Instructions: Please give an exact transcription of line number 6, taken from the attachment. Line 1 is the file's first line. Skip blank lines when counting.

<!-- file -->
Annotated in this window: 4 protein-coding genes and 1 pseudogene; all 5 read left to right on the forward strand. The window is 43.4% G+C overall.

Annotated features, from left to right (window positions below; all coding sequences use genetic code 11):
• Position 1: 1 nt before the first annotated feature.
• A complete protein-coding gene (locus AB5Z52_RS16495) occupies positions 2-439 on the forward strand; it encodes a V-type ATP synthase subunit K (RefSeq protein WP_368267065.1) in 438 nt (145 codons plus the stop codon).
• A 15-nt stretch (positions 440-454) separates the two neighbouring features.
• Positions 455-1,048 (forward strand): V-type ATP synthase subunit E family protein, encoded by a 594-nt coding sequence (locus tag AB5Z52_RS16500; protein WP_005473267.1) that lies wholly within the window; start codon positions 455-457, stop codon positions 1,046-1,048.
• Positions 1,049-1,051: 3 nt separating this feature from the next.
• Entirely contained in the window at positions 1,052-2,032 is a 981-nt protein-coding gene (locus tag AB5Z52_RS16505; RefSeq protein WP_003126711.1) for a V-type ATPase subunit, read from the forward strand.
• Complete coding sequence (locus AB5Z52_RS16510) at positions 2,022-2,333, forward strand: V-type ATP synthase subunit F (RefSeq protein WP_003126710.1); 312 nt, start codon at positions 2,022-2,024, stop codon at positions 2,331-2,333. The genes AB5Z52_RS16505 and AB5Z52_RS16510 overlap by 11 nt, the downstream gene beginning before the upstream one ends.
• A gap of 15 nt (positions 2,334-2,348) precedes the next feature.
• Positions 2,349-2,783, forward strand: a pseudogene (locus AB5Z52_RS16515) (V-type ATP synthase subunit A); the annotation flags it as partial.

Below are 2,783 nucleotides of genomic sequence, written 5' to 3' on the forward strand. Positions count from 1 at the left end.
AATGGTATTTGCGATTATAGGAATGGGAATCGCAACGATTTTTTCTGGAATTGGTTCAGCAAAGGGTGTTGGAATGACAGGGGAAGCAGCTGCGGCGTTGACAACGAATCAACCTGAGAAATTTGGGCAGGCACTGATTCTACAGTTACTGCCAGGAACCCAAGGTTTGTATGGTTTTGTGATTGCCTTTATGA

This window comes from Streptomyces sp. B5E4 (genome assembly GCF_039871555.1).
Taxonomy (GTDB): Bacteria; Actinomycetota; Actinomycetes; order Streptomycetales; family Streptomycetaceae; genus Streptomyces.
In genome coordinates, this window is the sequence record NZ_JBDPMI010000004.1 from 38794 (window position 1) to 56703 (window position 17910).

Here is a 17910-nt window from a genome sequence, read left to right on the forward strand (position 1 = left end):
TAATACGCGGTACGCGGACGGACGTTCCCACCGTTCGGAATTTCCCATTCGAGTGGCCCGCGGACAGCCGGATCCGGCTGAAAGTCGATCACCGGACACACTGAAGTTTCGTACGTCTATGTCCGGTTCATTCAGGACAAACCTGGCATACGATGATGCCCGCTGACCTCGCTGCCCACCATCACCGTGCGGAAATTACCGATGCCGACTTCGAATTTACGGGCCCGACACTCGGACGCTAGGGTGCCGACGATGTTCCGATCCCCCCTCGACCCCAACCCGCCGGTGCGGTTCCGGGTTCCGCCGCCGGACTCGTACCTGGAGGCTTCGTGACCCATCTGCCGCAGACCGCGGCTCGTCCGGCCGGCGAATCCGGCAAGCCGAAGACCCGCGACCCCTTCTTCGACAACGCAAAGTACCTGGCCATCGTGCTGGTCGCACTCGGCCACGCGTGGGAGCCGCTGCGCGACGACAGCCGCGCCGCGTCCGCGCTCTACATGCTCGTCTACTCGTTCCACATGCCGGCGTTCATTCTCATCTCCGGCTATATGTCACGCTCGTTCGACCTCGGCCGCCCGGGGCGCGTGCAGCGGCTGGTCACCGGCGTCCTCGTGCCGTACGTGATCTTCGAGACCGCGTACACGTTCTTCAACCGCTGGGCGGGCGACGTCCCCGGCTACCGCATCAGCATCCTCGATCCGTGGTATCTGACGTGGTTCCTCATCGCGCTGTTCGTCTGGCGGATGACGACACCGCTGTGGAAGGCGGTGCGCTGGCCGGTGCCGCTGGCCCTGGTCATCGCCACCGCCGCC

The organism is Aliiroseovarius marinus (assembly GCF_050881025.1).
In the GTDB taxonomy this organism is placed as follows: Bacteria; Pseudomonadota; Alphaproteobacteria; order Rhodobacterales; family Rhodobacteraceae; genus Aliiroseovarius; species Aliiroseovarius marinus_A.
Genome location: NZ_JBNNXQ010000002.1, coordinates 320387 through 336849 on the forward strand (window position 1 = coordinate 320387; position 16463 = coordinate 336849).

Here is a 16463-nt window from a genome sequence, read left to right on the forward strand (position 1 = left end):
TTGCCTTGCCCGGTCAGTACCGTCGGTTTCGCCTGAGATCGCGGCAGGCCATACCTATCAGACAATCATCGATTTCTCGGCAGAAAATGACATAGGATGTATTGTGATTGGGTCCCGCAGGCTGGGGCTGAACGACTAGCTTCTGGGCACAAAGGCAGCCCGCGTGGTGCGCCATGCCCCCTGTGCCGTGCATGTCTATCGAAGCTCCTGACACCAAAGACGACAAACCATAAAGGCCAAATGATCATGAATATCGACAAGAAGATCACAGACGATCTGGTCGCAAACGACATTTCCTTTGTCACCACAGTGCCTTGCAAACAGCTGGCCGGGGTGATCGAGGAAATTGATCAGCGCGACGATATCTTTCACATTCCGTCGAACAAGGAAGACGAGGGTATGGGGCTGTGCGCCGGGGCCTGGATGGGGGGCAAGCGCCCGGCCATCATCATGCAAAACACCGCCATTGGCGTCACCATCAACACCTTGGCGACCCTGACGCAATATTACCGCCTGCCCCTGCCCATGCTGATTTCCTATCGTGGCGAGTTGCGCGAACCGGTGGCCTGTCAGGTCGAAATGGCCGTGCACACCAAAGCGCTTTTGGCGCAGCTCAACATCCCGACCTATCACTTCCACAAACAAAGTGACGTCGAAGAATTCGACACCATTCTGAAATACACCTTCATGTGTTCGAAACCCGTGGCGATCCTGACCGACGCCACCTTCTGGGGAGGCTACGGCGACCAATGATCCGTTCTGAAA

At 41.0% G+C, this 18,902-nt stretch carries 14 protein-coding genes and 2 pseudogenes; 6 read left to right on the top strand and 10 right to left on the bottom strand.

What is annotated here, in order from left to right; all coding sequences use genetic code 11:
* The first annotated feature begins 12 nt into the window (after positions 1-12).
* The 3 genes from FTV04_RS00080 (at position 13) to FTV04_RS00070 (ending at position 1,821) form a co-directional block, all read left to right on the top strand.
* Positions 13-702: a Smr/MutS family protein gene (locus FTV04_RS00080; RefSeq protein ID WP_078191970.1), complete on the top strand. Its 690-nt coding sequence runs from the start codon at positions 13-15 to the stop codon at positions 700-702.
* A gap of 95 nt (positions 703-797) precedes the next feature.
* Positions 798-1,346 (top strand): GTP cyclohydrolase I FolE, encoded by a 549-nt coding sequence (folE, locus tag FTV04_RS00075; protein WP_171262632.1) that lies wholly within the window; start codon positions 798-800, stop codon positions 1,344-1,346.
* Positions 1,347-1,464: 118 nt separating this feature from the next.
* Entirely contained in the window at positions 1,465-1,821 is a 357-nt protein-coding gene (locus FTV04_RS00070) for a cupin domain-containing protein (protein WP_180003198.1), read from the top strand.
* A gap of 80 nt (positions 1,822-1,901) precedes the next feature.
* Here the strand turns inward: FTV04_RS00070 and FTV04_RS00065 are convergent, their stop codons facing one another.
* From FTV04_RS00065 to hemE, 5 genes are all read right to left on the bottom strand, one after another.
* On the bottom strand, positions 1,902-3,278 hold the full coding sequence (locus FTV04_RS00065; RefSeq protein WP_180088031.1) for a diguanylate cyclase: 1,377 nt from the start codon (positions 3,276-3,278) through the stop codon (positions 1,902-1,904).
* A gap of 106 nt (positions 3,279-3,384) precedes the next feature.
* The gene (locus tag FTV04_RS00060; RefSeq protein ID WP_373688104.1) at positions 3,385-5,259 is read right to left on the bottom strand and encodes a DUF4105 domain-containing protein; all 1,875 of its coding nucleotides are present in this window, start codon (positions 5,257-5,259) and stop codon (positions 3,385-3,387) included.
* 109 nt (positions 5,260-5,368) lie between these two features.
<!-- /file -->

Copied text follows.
• Positions 455-1,048 (forward strand): V-type ATP synthase subunit E family protein, encoded by a 594-nt coding sequence (locus tag AB5Z52_RS16500; protein WP_005473267.1) that lies wholly within the window; start codon positions 455-457, stop codon positions 1,046-1,048.